As I learned yesterday afternoon, the principle of buyer’s remorse also can apply to baby names. The mother who met with me said she’d come to regret the moniker she selected for her bundle of joy. Although I couldn’t help her, I certainly agreed with her assessment. I promised to find an attorney who handles legal name changes, posthaste.
Brunette, petite and pretty, “Kathy” looked to be in her mid to late thirties. If she’d recently given birth, she’d obviously lost all the pregnancy weight. I asked her how I could be of help, and she said: “I need to change my baby’s name, because I made a terrible mistake with it.”
While I don’t do that kind of work, I couldn’t help but ask the obvious: “What’s your baby’s name?”
She sighed before answering: “Pilonidus.”
It had a Greek ring to it, I thought. But the appellation wasn’t one I’d heard before, which surprised me. I thought I knew all the common names, having studied ancient Greek in college and having worked with Athenians in a supermarket as a teenager.
Intrigued, I queried: “What made you choose that one?”
Kathy grimaced noticeably before responding: “It’s embarrassing. I met my son’s father at a nightclub in Crete. That night, I had a little too much to drink and, well, there’s no nice way to put it. Nine months later, I gave birth to a beautiful baby boy. I never saw his father again, and I didn’t remember the man’s name. I only knew he was a native. When I gave birth, I wanted to give my son something to remind him of his daddy. I thought: why not a Greek name? At my doctor’s office, I heard one which sounded perfect.”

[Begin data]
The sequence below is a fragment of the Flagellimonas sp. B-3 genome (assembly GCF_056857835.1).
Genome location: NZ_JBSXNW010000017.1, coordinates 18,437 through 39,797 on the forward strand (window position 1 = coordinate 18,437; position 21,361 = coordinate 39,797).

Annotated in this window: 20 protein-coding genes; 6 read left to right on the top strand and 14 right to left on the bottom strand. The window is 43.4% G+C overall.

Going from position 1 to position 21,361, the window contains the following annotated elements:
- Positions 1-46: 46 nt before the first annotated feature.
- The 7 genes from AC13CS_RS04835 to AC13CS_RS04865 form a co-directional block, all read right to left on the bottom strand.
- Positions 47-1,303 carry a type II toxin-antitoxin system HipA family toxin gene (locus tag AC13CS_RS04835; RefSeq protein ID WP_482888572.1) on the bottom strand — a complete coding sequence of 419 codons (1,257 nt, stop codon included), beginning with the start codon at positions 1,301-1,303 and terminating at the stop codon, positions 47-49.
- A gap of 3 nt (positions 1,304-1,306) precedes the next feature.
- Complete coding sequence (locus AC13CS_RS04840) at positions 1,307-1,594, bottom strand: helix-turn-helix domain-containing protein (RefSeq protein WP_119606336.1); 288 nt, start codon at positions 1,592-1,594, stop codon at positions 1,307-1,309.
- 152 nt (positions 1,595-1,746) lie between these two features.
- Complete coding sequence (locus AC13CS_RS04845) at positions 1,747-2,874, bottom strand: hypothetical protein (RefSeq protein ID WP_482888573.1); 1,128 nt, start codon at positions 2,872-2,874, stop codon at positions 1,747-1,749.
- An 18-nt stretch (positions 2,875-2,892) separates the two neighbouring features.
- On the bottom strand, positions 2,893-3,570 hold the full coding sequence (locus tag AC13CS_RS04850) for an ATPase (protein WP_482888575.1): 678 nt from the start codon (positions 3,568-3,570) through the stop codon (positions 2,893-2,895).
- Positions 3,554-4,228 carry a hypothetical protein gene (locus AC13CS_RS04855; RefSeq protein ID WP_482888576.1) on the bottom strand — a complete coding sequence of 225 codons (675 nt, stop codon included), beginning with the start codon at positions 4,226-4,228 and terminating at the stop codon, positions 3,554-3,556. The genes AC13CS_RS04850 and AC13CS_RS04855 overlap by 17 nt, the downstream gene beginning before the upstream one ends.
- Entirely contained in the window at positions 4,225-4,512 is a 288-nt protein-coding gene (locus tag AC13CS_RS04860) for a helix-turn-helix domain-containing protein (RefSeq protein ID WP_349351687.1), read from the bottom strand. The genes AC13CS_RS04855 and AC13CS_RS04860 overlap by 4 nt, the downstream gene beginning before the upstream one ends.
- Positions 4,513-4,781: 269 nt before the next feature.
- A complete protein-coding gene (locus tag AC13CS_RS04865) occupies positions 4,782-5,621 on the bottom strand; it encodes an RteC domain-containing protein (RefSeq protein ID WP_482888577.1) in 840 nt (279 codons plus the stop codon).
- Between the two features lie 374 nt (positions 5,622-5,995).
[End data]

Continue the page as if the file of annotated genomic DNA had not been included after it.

“Let me guess: ‘Pilonidus’?”
“Kind of,” she acknowledged. “But closer to ‘pilonidal.’ I added the ‘us’ at the end to make it sound more like a Greek man.”
“So, what’s wrong with the name?” I asked. “It doesn’t seem bad to me.”
“Well,” Kathy began, “I never asked my doctor what ‘pilonidal’ meant. As I just found out, it’s not even a Greek word. It’s Latin, and it stands for ‘rectal cyst’!”
I didn’t mean to laugh, but c’mon! After apologizing, I inquired: “How’d you make that discovery?”
“My poor baby told me,” she responded.
Thoroughly confused, I blurted: “Your baby talks?!”
Her response carried more than a touch of indignation. “Of course he talks! In English, Spanish, and now Latin too. He was in his high school Latin class when his teacher told him what his name really means. I feel awful, and I promised I’d get his name legally changed, right away. Obviously, I’ll also have to transfer him to a new high school … where the kids won’t think to call him ‘Assboy’ anymore!”